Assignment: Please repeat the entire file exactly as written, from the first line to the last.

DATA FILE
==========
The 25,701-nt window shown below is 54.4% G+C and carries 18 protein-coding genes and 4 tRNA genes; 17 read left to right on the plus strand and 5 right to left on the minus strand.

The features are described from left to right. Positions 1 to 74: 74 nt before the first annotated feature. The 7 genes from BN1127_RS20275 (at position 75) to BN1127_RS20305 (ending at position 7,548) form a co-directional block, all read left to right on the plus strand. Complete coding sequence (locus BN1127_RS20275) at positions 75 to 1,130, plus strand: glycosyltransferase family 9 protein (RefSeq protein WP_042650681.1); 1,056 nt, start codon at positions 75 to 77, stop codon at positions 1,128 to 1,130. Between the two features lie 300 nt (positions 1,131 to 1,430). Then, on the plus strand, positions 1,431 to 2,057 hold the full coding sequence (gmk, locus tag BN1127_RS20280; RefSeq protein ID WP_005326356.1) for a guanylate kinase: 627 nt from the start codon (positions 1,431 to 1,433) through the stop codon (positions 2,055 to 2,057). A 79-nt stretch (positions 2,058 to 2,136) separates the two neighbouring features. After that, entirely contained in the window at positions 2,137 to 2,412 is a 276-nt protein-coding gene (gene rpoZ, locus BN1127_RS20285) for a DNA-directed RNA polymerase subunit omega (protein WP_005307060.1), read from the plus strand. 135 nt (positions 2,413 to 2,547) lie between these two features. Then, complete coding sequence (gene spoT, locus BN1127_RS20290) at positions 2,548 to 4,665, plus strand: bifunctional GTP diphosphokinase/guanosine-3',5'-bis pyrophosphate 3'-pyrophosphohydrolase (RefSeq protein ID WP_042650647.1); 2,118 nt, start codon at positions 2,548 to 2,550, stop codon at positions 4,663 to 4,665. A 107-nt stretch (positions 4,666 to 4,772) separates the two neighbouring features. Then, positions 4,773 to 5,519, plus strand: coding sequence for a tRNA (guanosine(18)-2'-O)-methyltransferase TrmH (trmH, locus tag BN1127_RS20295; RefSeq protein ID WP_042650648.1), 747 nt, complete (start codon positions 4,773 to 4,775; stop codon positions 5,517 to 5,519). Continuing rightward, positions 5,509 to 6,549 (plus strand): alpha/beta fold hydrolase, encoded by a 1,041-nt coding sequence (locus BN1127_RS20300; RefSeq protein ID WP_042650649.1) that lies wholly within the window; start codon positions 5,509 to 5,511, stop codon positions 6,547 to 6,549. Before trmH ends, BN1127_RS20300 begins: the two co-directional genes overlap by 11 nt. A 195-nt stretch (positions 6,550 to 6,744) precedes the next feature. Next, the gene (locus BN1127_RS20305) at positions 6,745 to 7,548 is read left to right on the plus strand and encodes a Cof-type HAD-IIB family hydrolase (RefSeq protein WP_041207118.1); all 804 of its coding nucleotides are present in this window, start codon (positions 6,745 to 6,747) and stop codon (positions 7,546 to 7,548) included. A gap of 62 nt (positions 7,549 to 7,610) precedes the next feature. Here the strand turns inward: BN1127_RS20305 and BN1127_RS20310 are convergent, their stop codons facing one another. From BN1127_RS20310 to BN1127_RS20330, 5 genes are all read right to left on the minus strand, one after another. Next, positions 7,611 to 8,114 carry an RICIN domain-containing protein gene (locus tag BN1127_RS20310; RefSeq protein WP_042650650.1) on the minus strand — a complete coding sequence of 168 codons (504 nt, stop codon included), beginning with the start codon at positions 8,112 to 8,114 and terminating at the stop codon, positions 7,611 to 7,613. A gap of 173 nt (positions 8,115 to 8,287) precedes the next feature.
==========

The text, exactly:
The 25,701-nt window shown below is 54.4% G+C and carries 18 protein-coding genes and 4 tRNA genes; 17 read left to right on the plus strand and 5 right to left on the minus strand.

The features are described from left to right. Positions 1 to 74: 74 nt before the first annotated feature. The 7 genes from BN1127_RS20275 (at position 75) to BN1127_RS20305 (ending at position 7,548) form a co-directional block, all read left to right on the plus strand. Complete coding sequence (locus BN1127_RS20275) at positions 75 to 1,130, plus strand: glycosyltransferase family 9 protein (RefSeq protein WP_042650681.1); 1,056 nt, start codon at positions 75 to 77, stop codon at positions 1,128 to 1,130. Between the two features lie 300 nt (positions 1,131 to 1,430). Then, on the plus strand, positions 1,431 to 2,057 hold the full coding sequence (gmk, locus tag BN1127_RS20280; RefSeq protein ID WP_005326356.1) for a guanylate kinase: 627 nt from the start codon (positions 1,431 to 1,433) through the stop codon (positions 2,055 to 2,057). A 79-nt stretch (positions 2,058 to 2,136) separates the two neighbouring features. After that, entirely contained in the window at positions 2,137 to 2,412 is a 276-nt protein-coding gene (gene rpoZ, locus BN1127_RS20285) for a DNA-directed RNA polymerase subunit omega (protein WP_005307060.1), read from the plus strand. 135 nt (positions 2,413 to 2,547) lie between these two features. Then, complete coding sequence (gene spoT, locus BN1127_RS20290) at positions 2,548 to 4,665, plus strand: bifunctional GTP diphosphokinase/guanosine-3',5'-bis pyrophosphate 3'-pyrophosphohydrolase (RefSeq protein ID WP_042650647.1); 2,118 nt, start codon at positions 2,548 to 2,550, stop codon at positions 4,663 to 4,665. A 107-nt stretch (positions 4,666 to 4,772) separates the two neighbouring features. Then, positions 4,773 to 5,519, plus strand: coding sequence for a tRNA (guanosine(18)-2'-O)-methyltransferase TrmH (trmH, locus tag BN1127_RS20295; RefSeq protein ID WP_042650648.1), 747 nt, complete (start codon positions 4,773 to 4,775; stop codon positions 5,517 to 5,519). Continuing rightward, positions 5,509 to 6,549 (plus strand): alpha/beta fold hydrolase, encoded by a 1,041-nt coding sequence (locus BN1127_RS20300; RefSeq protein ID WP_042650649.1) that lies wholly within the window; start codon positions 5,509 to 5,511, stop codon positions 6,547 to 6,549. Before trmH ends, BN1127_RS20300 begins: the two co-directional genes overlap by 11 nt. A 195-nt stretch (positions 6,550 to 6,744) precedes the next feature. Next, the gene (locus BN1127_RS20305) at positions 6,745 to 7,548 is read left to right on the plus strand and encodes a Cof-type HAD-IIB family hydrolase (RefSeq protein WP_041207118.1); all 804 of its coding nucleotides are present in this window, start codon (positions 6,745 to 6,747) and stop codon (positions 7,546 to 7,548) included. A gap of 62 nt (positions 7,549 to 7,610) precedes the next feature. Here the strand turns inward: BN1127_RS20305 and BN1127_RS20310 are convergent, their stop codons facing one another. From BN1127_RS20310 to BN1127_RS20330, 5 genes are all read right to left on the minus strand, one after another. Next, positions 7,611 to 8,114 carry an RICIN domain-containing protein gene (locus tag BN1127_RS20310; RefSeq protein WP_042650650.1) on the minus strand — a complete coding sequence of 168 codons (504 nt, stop codon included), beginning with the start codon at positions 8,112 to 8,114 and terminating at the stop codon, positions 7,611 to 7,613. A gap of 173 nt (positions 8,115 to 8,287) precedes the next feature.